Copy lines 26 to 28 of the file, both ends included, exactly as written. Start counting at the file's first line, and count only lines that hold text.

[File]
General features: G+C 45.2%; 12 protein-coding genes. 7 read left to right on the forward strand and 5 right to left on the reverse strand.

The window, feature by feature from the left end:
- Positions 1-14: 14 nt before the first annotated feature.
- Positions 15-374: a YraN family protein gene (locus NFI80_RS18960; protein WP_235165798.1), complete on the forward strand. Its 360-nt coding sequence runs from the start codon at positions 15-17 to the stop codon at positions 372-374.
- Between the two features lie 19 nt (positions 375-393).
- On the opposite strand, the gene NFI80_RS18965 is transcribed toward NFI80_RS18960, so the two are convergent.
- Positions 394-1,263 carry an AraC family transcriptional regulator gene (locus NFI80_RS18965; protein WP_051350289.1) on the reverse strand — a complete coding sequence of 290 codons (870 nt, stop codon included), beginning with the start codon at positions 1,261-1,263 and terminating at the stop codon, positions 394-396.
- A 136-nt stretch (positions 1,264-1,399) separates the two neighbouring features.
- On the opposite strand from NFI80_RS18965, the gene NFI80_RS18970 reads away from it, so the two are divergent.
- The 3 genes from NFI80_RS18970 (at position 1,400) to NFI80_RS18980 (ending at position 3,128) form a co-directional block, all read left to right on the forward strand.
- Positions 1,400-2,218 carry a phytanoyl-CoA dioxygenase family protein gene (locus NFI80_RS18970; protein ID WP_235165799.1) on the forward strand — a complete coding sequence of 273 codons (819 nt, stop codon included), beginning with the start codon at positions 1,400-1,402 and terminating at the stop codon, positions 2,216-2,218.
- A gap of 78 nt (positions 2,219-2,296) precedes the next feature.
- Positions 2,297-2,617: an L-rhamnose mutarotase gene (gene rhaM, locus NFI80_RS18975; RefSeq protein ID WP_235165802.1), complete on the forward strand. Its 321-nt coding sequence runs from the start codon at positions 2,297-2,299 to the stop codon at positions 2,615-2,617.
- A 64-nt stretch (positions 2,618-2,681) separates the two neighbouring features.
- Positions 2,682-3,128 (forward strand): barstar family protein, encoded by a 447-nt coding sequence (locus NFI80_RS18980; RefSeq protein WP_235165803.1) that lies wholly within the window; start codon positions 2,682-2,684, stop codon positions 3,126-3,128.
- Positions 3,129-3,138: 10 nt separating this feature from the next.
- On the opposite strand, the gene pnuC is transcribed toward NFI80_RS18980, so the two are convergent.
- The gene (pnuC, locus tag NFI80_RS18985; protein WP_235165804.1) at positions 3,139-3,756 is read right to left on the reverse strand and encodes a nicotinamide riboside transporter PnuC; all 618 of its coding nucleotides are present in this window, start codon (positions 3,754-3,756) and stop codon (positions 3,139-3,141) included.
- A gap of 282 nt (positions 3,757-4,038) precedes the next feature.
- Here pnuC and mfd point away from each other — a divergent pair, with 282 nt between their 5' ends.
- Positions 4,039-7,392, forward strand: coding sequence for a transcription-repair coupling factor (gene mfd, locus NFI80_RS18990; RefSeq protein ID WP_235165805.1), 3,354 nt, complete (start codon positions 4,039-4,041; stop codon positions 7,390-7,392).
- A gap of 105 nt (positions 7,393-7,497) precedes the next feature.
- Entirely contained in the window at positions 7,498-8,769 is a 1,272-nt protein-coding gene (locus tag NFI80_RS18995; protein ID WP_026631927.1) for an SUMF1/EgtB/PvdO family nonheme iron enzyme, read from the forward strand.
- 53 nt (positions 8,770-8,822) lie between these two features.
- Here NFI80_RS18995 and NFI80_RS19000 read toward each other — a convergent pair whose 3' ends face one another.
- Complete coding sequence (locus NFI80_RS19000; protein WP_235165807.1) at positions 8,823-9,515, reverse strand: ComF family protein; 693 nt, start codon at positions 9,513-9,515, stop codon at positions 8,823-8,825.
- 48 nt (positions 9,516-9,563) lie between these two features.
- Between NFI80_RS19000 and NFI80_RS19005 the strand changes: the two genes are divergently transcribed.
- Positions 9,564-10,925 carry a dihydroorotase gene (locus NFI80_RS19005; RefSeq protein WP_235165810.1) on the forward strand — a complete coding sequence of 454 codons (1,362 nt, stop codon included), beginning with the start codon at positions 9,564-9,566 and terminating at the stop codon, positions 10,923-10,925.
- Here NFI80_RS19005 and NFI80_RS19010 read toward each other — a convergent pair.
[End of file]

- Complete coding sequence (locus NFI80_RS19000; protein WP_235165807.1) at positions 8,823-9,515, reverse strand: ComF family protein; 693 nt, start codon at positions 9,513-9,515, stop codon at positions 8,823-8,825.
- 48 nt (positions 9,516-9,563) lie between these two features.
- Between NFI80_RS19000 and NFI80_RS19005 the strand changes: the two genes are divergently transcribed.